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Why criticism is good for the Arts Council

30 March 2011

8:42 AM

30 March 2011

8:42 AM

Today we will hear our fate. As the head of one of hundreds of organisations waiting to hear whether we receive Arts Council funding, I have to admit these are nervous moments. My small
organisation, New Deal of the Mind, was set up two years ago to help young unemployed people find jobs in the arts and the creative industries. We
happen to think this is worth a small amount of government funding. My attitude to the Arts Council will hugely depend on whether or not it is enlightened enough to see the worth of what we do.

And this, I’m afraid, is the Arts Council’s biggest problem. The system of clientelism which it operates means that its servant organisations (many of which are fully dependent on it
for their survival) are not in a position to question its driving philosophy or suggest ideas for reform.

Many within the organisation felt aggrieved at the conclusions of the Culture, Media and Sport Select Committee report this week, which decided the Arts Council had, at times, been wasteful with
public money. But this was a cross-party committee which had reached a consensus. The Arts Council needs to listen.

The organisation, which has been generous to New Deal of the Mind during our start-up period, remains too sensitive to criticism. Not so long ago we were asked to write a risk assessment of what
the media might say if the Arts Council did not do more  to create work for young people trying to break into the sector. We suggested, as carefully as we could, that it might be said that the
overpaid fat cat quangocrats of the arts elite had chosen to pass over Britain’s future artists in favour of vainglorious “grands projets”. One hurt and angry senior official
called me and to whether I thought she was an “overpaid fat cat quangocrat.” She hasn’t spoken to me since.

As it happens, the individual involved was hugely dynamic, impeccably professional and deeply committed to the future of the arts in this country. She was simply not used to criticism from client

This situation has to change. Let’s take a small example. It is running joke within the arts that it is impossible to get hold of anyone from the Arts Council on a Friday afternoon. The
miracles of flexitime mean that a large number of employees of the organisation simply choose to clock off early at the end of the week. Arts organisations small and large raise a knowing eyebrow,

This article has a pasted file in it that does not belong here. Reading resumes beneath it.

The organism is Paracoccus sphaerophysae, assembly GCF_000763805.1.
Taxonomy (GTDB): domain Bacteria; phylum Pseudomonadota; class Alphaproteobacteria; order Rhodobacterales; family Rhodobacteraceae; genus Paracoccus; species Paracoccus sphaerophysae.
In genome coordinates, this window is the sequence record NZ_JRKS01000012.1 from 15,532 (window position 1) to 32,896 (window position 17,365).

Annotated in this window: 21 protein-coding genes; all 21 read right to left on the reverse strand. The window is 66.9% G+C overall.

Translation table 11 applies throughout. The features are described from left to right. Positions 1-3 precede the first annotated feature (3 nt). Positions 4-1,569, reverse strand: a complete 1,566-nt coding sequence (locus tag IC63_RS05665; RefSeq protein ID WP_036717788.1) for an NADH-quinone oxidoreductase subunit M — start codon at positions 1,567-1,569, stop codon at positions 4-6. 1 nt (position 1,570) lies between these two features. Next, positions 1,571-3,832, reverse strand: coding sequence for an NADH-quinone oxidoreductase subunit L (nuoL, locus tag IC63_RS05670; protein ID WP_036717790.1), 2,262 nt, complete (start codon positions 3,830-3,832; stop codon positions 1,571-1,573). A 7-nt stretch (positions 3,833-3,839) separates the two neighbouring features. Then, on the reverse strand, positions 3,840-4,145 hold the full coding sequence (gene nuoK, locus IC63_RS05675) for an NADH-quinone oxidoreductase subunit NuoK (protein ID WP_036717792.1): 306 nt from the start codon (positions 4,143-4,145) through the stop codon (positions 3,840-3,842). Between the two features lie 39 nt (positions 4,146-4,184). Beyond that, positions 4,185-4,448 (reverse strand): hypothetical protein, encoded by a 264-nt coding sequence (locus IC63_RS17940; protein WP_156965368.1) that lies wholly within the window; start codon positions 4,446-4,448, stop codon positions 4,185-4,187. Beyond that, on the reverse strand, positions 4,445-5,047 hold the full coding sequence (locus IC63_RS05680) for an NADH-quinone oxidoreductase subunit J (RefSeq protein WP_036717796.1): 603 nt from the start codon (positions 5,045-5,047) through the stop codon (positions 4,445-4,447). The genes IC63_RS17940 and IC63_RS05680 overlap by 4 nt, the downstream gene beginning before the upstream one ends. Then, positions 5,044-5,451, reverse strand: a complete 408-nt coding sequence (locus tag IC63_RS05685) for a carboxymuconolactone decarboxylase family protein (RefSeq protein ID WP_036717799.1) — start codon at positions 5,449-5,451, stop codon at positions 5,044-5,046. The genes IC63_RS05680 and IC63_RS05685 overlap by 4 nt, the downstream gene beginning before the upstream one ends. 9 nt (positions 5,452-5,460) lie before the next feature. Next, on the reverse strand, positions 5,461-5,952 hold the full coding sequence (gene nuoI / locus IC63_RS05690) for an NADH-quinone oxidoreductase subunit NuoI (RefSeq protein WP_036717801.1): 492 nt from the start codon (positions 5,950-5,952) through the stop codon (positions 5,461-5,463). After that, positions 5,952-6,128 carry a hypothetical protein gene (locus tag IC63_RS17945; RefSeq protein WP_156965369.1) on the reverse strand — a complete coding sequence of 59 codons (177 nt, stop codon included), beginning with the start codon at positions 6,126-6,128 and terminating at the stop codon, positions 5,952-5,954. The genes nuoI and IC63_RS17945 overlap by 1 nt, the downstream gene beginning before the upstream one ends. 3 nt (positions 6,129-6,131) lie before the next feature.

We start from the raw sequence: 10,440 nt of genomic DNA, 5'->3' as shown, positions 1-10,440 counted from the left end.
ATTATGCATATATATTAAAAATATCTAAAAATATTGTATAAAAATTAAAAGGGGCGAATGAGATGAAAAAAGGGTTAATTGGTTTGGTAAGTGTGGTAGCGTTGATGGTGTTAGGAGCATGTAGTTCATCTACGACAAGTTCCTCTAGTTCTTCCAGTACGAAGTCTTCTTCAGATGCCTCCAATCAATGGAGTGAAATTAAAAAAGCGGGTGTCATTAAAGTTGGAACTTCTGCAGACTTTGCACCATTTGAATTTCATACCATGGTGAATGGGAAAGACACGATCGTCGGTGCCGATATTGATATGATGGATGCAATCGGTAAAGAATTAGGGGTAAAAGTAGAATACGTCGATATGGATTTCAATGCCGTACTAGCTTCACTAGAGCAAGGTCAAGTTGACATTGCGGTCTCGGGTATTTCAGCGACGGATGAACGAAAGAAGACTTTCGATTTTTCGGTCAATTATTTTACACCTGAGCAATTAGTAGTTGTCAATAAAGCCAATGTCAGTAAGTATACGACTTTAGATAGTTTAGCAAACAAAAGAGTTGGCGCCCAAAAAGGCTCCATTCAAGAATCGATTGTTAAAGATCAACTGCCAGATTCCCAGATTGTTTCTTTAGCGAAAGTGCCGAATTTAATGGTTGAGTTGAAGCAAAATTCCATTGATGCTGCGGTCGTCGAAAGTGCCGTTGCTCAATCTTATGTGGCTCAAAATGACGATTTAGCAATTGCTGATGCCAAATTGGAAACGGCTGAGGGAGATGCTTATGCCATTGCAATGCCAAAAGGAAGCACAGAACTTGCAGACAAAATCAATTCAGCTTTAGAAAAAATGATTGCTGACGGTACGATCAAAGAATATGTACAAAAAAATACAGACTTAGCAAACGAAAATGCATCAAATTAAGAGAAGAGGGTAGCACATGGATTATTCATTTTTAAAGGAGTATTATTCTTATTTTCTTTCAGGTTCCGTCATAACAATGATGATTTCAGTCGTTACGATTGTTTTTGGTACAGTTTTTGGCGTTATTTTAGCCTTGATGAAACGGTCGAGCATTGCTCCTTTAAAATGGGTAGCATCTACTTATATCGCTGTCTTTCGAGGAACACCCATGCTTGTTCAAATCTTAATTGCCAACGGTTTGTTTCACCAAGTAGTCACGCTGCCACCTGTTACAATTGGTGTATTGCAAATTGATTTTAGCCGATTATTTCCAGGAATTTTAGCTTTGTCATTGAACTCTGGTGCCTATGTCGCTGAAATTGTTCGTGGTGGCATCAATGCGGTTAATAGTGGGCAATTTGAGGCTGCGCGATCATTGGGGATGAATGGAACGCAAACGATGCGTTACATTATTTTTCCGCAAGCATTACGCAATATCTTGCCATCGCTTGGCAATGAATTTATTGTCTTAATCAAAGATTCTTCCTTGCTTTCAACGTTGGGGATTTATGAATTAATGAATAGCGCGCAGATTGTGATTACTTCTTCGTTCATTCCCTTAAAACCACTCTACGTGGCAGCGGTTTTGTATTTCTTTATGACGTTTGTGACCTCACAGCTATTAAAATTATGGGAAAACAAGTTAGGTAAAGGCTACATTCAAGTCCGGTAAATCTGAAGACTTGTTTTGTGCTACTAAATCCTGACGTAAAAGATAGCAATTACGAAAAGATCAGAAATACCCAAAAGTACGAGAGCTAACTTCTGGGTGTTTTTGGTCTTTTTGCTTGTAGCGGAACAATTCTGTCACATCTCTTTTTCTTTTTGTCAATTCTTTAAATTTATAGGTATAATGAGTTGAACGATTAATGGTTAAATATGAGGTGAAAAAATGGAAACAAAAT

share their frustration at this petty irritation. But no one says a word.

Meanwhile, the whole arts world has been caught flatfooted by the cuts. We now all need to look at new models of funding and the Arts Council needs to take a lead. I am agnostic about this.
Grant-based funding has always been a part of the British model and it has been, in many cases, hugely successful in nurturing creativity. Ed Vaizey is the first to acknowledge the way the subsidised sector feeds and enriches
the more commercial end of the creative industries.

But in these difficult times, arts organisations need to make new arguments. During a recent visit to Israel I visited The Lab, an arts centre housed in an old railway shed in Jerusalem. Rather
than receiving state subsidy, The Lab is funded by a foundation set up by Jerusalem Venture Partners (JVP), a high-tech investment company set up by an entrepreneur, Erel Margolit, who happened to
have a passion for the arts. There is a virtuous circle created by the relationship between the high-tech businesses, many of which are themselves in the creative industries, and the arts centre,
which is experimental, innovative and embedded in the community via projects involving 2,500 children from 16 schools across Jerusalem.

The Arts Council could learn a lot from the Lab if only it would listen. So could the government.

I realise that if we are disappointed today, much of what I have said will seem like sour grapes. Either way, I hope we can help develop a more constructive conversation about arts and creativity
in Britain, where criticism and new ideas are seen as a useful contribution to the debate. 

Shortly after this was posted Martin Bright was informed that his organisation had not received Arts Council funding.

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